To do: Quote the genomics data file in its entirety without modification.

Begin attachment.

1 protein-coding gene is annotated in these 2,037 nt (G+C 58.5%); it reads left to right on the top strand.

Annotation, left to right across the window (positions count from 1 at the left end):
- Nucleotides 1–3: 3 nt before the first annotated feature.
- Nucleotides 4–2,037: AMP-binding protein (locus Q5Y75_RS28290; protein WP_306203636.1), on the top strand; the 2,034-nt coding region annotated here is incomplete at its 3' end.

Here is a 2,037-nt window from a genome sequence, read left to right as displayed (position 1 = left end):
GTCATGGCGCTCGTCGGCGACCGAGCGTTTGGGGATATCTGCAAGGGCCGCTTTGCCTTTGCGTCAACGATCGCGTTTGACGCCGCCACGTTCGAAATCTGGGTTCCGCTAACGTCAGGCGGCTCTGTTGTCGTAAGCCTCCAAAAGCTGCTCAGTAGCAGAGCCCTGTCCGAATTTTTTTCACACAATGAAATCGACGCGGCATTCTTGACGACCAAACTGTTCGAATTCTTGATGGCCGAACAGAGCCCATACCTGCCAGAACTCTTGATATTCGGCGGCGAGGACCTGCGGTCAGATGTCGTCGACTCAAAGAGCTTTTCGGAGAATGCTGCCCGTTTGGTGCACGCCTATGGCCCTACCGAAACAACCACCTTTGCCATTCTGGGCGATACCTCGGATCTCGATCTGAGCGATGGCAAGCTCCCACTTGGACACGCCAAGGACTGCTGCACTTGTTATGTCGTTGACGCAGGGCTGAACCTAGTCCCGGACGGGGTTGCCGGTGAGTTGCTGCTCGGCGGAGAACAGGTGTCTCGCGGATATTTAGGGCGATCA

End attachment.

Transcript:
1 protein-coding gene is annotated in these 2,037 nt (G+C 58.5%); it reads left to right on the top strand.

Annotation, left to right across the window (positions count from 1 at the left end):
- Nucleotides 1–3: 3 nt before the first annotated feature.
- Nucleotides 4–2,037: AMP-binding protein (locus Q5Y75_RS28290; protein WP_306203636.1), on the top strand; the 2,034-nt coding region annotated here is incomplete at its 3' end.

Here is a 2,037-nt window from a genome sequence, read left to right as displayed (position 1 = left end):
GTCATGGCGCTCGTCGGCGACCGAGCGTTTGGGGATATCTGCAAGGGCCGCTTTGCCTTTGCGTCAACGATCGCGTTTGACGCCGCCACGTTCGAAATCTGGGTTCCGCTAACGTCAGGCGGCTCTGTTGTCGTAAGCCTCCAAAAGCTGCTCAGTAGCAGAGCCCTGTCCGAATTTTTTTCACACAATGAAATCGACGCGGCATTCTTGACGACCAAACTGTTCGAATTCTTGATGGCCGAACAGAGCCCATACCTGCCAGAACTCTTGATATTCGGCGGCGAGGACCTGCGGTCAGATGTCGTCGACTCAAAGAGCTTTTCGGAGAATGCTGCCCGTTTGGTGCACGCCTATGGCCCTACCGAAACAACCACCTTTGCCATTCTGGGCGATACCTCGGATCTCGATCTGAGCGATGGCAAGCTCCCACTTGGACACGCCAAGGACTGCTGCACTTGTTATGTCGTTGACGCAGGGCTGAACCTAGTCCCGGACGGGGTTGCCGGTGAGTTGCTGCTCGGCGGAGAACAGGTGTCTCGCGGATATTTAGGGCGATCA